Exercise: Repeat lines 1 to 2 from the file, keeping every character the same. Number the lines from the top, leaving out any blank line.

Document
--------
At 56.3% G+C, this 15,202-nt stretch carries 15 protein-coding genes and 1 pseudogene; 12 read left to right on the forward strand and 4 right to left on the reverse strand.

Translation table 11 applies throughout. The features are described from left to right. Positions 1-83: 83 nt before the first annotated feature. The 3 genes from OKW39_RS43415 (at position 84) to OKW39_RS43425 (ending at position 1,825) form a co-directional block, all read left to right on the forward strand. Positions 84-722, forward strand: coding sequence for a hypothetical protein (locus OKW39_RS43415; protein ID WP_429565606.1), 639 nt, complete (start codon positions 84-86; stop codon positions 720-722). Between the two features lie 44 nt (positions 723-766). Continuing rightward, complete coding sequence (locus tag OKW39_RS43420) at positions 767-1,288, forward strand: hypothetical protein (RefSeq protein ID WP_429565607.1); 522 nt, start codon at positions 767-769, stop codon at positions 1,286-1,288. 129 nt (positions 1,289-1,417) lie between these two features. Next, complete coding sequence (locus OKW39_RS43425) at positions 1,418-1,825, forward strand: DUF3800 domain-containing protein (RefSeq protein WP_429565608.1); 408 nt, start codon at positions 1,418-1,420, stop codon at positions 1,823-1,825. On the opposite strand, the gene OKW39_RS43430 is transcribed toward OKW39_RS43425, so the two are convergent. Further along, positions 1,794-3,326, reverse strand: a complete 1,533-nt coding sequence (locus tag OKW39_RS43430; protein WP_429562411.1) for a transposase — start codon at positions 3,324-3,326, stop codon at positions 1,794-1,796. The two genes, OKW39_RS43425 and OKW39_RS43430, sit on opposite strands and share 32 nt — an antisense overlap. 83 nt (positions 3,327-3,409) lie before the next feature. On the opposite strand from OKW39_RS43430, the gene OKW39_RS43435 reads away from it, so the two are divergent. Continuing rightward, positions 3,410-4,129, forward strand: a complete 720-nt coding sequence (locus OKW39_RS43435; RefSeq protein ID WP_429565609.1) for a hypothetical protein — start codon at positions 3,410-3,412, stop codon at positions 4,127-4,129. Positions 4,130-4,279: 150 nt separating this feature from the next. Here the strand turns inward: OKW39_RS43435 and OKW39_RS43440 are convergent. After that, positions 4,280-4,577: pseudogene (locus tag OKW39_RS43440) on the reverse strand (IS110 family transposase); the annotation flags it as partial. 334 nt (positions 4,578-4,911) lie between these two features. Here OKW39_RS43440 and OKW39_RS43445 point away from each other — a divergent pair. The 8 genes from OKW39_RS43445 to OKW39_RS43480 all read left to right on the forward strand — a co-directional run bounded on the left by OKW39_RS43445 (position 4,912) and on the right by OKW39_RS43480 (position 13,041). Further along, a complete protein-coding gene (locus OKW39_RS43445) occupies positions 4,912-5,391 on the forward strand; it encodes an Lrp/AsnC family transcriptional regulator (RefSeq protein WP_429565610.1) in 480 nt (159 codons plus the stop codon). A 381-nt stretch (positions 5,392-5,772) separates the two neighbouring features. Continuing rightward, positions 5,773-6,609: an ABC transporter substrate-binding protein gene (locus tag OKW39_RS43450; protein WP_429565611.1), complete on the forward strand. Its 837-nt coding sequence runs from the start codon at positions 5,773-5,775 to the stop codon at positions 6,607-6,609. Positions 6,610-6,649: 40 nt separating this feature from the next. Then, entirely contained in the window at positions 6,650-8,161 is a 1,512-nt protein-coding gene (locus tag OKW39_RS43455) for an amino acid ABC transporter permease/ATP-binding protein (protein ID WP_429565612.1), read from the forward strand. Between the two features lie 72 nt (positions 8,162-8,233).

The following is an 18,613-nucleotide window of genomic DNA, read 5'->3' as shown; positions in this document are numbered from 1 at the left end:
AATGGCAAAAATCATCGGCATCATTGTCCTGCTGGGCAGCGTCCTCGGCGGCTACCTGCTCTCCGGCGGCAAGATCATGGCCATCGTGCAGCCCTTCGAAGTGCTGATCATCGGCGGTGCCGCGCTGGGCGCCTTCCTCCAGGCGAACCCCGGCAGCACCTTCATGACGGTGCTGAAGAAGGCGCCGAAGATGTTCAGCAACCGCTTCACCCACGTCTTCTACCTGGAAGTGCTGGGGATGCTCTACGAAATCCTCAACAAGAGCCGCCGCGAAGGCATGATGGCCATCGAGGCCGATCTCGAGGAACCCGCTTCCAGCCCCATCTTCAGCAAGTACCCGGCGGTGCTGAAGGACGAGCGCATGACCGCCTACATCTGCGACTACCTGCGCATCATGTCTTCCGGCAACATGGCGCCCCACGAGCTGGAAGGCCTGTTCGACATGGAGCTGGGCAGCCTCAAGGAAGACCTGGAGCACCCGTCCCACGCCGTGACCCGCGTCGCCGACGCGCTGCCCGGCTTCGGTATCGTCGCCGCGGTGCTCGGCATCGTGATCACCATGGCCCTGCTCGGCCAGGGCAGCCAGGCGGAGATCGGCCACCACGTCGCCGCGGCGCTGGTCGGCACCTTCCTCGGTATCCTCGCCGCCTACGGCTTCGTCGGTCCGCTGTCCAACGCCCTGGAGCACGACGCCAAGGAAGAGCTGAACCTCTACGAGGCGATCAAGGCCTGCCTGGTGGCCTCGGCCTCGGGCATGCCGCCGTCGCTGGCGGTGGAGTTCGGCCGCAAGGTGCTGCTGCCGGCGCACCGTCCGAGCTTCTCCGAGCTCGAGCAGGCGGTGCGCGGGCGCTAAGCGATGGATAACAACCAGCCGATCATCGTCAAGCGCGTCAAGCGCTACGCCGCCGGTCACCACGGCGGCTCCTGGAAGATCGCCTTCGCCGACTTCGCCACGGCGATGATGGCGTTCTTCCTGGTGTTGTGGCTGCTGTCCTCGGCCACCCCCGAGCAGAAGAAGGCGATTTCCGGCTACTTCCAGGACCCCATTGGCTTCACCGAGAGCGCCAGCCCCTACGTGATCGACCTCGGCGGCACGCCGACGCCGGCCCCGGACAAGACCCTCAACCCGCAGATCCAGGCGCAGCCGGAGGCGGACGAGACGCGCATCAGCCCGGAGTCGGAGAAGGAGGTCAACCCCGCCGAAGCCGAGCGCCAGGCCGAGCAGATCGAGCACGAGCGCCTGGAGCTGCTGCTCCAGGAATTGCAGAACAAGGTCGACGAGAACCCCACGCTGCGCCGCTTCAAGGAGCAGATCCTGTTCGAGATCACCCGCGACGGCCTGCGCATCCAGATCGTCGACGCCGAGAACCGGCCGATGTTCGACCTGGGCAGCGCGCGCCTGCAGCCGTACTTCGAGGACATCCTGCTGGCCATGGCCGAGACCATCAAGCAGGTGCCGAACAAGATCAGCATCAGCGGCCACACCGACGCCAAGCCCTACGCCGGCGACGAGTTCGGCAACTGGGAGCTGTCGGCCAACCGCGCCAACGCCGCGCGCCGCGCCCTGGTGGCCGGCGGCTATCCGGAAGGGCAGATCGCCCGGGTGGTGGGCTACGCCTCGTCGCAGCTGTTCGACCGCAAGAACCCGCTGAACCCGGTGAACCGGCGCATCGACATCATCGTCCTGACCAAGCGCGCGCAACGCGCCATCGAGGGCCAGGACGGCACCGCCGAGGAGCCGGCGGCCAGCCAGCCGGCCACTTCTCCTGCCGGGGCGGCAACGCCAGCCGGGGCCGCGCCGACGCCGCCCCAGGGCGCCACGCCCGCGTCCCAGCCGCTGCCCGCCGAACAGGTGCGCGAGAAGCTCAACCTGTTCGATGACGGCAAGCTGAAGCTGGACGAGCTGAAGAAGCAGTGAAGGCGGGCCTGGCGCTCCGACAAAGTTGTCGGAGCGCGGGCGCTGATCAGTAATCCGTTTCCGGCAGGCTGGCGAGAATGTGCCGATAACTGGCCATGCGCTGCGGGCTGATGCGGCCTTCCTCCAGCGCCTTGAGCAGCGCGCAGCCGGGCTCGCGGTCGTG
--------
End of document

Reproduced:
At 56.3% G+C, this 15,202-nt stretch carries 15 protein-coding genes and 1 pseudogene; 12 read left to right on the forward strand and 4 right to left on the reverse strand.

Translation table 11 applies throughout. The features are described from left to right. Positions 1-83: 83 nt before the first annotated feature. The 3 genes from OKW39_RS43415 (at position 84) to OKW39_RS43425 (ending at position 1,825) form a co-directional block, all read left to right on the forward strand. Positions 84-722, forward strand: coding sequence for a hypothetical protein (locus OKW39_RS43415; protein ID WP_429565606.1), 639 nt, complete (start codon positions 84-86; stop codon positions 720-722). Between the two features lie 44 nt (positions 723-766). Continuing rightward, complete coding sequence (locus tag OKW39_RS43420) at positions 767-1,288, forward strand: hypothetical protein (RefSeq protein ID WP_429565607.1); 522 nt, start codon at positions 767-769, stop codon at positions 1,286-1,288. 129 nt (positions 1,289-1,417) lie between these two features. Next, complete coding sequence (locus OKW39_RS43425) at positions 1,418-1,825, forward strand: DUF3800 domain-containing protein (RefSeq protein WP_429565608.1); 408 nt, start codon at positions 1,418-1,420, stop codon at positions 1,823-1,825. On the opposite strand, the gene OKW39_RS43430 is transcribed toward OKW39_RS43425, so the two are convergent. Further along, positions 1,794-3,326, reverse strand: a complete 1,533-nt coding sequence (locus tag OKW39_RS43430; protein WP_429562411.1) for a transposase — start codon at positions 3,324-3,326, stop codon at positions 1,794-1,796. The two genes, OKW39_RS43425 and OKW39_RS43430, sit on opposite strands and share 32 nt — an antisense overlap. 83 nt (positions 3,327-3,409) lie before the next feature. On the opposite strand from OKW39_RS43430, the gene OKW39_RS43435 reads away from it, so the two are divergent. Continuing rightward, positions 3,410-4,129, forward strand: a complete 720-nt coding sequence (locus OKW39_RS43435; RefSeq protein ID WP_429565609.1) for a hypothetical protein — start codon at positions 3,410-3,412, stop codon at positions 4,127-4,129. Positions 4,130-4,279: 150 nt separating this feature from the next. Here the strand turns inward: OKW39_RS43435 and OKW39_RS43440 are convergent. After that, positions 4,280-4,577: pseudogene (locus tag OKW39_RS43440) on the reverse strand (IS110 family transposase); the annotation flags it as partial. 334 nt (positions 4,578-4,911) lie between these two features. Here OKW39_RS43440 and OKW39_RS43445 point away from each other — a divergent pair. The 8 genes from OKW39_RS43445 to OKW39_RS43480 all read left to right on the forward strand — a co-directional run bounded on the left by OKW39_RS43445 (position 4,912) and on the right by OKW39_RS43480 (position 13,041). Further along, a complete protein-coding gene (locus OKW39_RS43445) occupies positions 4,912-5,391 on the forward strand; it encodes an Lrp/AsnC family transcriptional regulator (RefSeq protein WP_429565610.1) in 480 nt (159 codons plus the stop codon). A 381-nt stretch (positions 5,392-5,772) separates the two neighbouring features. Continuing rightward, positions 5,773-6,609: an ABC transporter substrate-binding protein gene (locus tag OKW39_RS43450; protein WP_429565611.1), complete on the forward strand. Its 837-nt coding sequence runs from the start codon at positions 5,773-5,775 to the stop codon at positions 6,607-6,609. Positions 6,610-6,649: 40 nt separating this feature from the next. Then, entirely contained in the window at positions 6,650-8,161 is a 1,512-nt protein-coding gene (locus tag OKW39_RS43455) for an amino acid ABC transporter permease/ATP-binding protein (protein ID WP_429565612.1), read from the forward strand. Between the two features lie 72 nt (positions 8,162-8,233).